Vermont Citizens Receive Prestigious Regional EPA Environmental Awards
Release Date: 04/25/2012
Contact Information: David Deegan, (617) 918-1017
(Boston, Mass. – April 25, 2012) – Two Vermont citizens, an environmental organization and government group will be honored today in Boston’s Faneuil Hall as EPA presented its annual Environmental Merit Awards for 2012.
The merit awards, recognizing valuable contributions to environmental awareness and problem solving, are a unique way that EPA can recognize individuals and groups that are making significant impacts on environmental quality in distinct ways.
Awarded by EPA since 1970, the merit awards honor individuals and groups who have shown particular ingenuity and commitment in their efforts to preserve the region's environment. This year's competition drew nearly 100 nominations from across New England.
Awards were given in the following categories: individual; business (including professional organizations); local, state or federal government; and environmental, community, academia or nonprofit organization. Each year, EPA also may present lifetime achievement awards for individuals.
"Congratulations to all of our 2012 Environmental Merit Award recipients. These awards are close to my heart because they acknowledge the importance of environmental stewardship, said Curt Spalding, regional administrator of EPA’s New England office. "As stewards, all of these recipients are making real and lasting differences in communities across our beautiful region. Whether it's finding innovative ways to safeguard our water resources or conserving the energy our communities use each day, each individual has advanced our mission to protect human health and the environment."
More information on all Environmental Merit Award Winners from this year and past years is available at: http://www.epa.gov/region1/ra/ema/index.html
The Environmental Merit Award Winners from Vermont are:
Individual Merit Award
Julia Lloyd Wright
Julia Lloyd Wright is the volunteer energy coordinator for her town of Weathersfield, Vermont. Julia has worked to make the town more energy-efficient, helping it save money and reduce greenhouse gases. She has visited all of about 30 businesses in Weathersfield to review lighting fixtures and distribute information on lighting upgrades and state rebates. To help residents, Julia created and distributes a flyer that describes how residents can become more efficient. Julia works to get the funds needed for energy improvements, including a grant from the regional planning commission for an energy audit at the local library and funding for a new thermostat and window insulation. She got funding for an insulation project at the town garage and she got a summer intern from EPA to help measure progress in her town’s municipal buildings. Julia collected energy bills for town buildings and the intern entered the energy data. The results showed the town garage had a 40 percent decrease in energy use from such efficiency measures as replacing garage doors, adding new lighting and insulating the roof. Julia has represented Weathersfield at Vermont energy conferences, regional energy roundtables, and seminars on energy efficiency and clean energy at Vermont Law School. Her latest goal is to help homeowners reduce energy usage by 10 percent. Julia sees what has to be done, and then does the work. Her efforts have helped Weathersfield become more energy-efficient. She is the embodiment of the Environmental Merit Award.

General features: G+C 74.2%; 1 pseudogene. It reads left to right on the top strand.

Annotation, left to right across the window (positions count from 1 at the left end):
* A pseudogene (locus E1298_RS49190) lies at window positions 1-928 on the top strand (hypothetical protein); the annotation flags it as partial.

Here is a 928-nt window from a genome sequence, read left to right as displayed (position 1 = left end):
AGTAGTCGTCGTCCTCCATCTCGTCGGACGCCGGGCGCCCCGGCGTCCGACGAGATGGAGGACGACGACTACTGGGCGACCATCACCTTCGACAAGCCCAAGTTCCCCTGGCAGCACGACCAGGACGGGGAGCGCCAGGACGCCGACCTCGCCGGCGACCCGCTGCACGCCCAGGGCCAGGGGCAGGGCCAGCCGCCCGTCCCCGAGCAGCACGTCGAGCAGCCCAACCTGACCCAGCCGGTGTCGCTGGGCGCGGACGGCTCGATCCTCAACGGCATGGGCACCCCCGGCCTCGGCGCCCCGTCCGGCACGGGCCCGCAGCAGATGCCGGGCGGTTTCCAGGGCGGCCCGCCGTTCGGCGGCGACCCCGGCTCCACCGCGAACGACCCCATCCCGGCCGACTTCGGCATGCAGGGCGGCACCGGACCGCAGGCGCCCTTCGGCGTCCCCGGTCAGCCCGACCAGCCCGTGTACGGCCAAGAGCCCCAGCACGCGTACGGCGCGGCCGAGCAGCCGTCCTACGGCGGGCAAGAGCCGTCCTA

Association of Vermont Recyclers, Colchester, Vt.
Norm Staunton, executive director and CEO of the Association of Vermont Recyclers, has guided the organization through the most challenging period in its 30-year history. Norm, who is also Vermont state e-waste director for the Northeast Resource Recovery Association, has ensured consistent educational outreach through the state on an increasingly tight budget and since July 2011 has managed a new, statewide, free program that has resulted in millions of pounds of electronic waste getting recycled. This program, called the Extended Producer Responsibility Electronics Recycling Program, is co-sponsored by the state and the electronics manufacturers. To date, almost 3.1 million pounds of electronic waste have been recycled at no cost to Vermont residents. The organization expects to exceed its 3.4 million-pound target for this year by more than a million pounds. Without Norm’s expertise and dedication to recycling, this would not have been possible. Norm’s other areas of work include designing and improving school recycling programs, organics management and solid waste policy. He should be recognized this year for the pivotal role he has played in bringing free electronic recycling to Vermont households and in launching a program that should serve as a model nationwide.